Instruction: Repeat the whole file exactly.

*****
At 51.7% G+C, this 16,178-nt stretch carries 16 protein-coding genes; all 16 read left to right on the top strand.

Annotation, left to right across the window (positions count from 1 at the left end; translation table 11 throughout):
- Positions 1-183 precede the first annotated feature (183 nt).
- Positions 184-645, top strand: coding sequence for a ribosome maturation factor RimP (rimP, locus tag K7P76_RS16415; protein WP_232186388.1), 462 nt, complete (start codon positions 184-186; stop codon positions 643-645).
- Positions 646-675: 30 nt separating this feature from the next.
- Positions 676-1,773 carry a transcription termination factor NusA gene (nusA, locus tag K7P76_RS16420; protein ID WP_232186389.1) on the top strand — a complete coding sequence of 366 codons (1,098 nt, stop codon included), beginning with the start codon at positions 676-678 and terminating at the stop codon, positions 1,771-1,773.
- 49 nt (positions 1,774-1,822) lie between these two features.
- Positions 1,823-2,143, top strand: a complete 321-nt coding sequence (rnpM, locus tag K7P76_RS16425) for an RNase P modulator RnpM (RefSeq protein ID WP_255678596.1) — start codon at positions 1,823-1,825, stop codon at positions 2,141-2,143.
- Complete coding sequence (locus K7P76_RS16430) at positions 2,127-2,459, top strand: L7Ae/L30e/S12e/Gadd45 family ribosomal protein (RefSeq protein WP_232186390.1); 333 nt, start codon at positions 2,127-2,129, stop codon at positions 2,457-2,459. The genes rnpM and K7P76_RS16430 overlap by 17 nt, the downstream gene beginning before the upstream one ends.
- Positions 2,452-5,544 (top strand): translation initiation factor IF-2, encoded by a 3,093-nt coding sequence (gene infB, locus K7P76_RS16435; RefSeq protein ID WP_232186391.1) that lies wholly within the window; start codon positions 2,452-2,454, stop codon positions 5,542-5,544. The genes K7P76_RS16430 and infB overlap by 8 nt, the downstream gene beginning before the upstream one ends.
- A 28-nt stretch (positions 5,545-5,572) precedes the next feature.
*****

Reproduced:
At 51.7% G+C, this 16,178-nt stretch carries 16 protein-coding genes; all 16 read left to right on the top strand.

Annotation, left to right across the window (positions count from 1 at the left end; translation table 11 throughout):
- Positions 1-183 precede the first annotated feature (183 nt).
- Positions 184-645, top strand: coding sequence for a ribosome maturation factor RimP (rimP, locus tag K7P76_RS16415; protein WP_232186388.1), 462 nt, complete (start codon positions 184-186; stop codon positions 643-645).
- Positions 646-675: 30 nt separating this feature from the next.
- Positions 676-1,773 carry a transcription termination factor NusA gene (nusA, locus tag K7P76_RS16420; protein ID WP_232186389.1) on the top strand — a complete coding sequence of 366 codons (1,098 nt, stop codon included), beginning with the start codon at positions 676-678 and terminating at the stop codon, positions 1,771-1,773.
- 49 nt (positions 1,774-1,822) lie between these two features.
- Positions 1,823-2,143, top strand: a complete 321-nt coding sequence (rnpM, locus tag K7P76_RS16425) for an RNase P modulator RnpM (RefSeq protein ID WP_255678596.1) — start codon at positions 1,823-1,825, stop codon at positions 2,141-2,143.
- Complete coding sequence (locus K7P76_RS16430) at positions 2,127-2,459, top strand: L7Ae/L30e/S12e/Gadd45 family ribosomal protein (RefSeq protein WP_232186390.1); 333 nt, start codon at positions 2,127-2,129, stop codon at positions 2,457-2,459. The genes rnpM and K7P76_RS16430 overlap by 17 nt, the downstream gene beginning before the upstream one ends.
- Positions 2,452-5,544 (top strand): translation initiation factor IF-2, encoded by a 3,093-nt coding sequence (gene infB, locus K7P76_RS16435; RefSeq protein ID WP_232186391.1) that lies wholly within the window; start codon positions 2,452-2,454, stop codon positions 5,542-5,544. The genes K7P76_RS16430 and infB overlap by 8 nt, the downstream gene beginning before the upstream one ends.
- A 28-nt stretch (positions 5,545-5,572) precedes the next feature.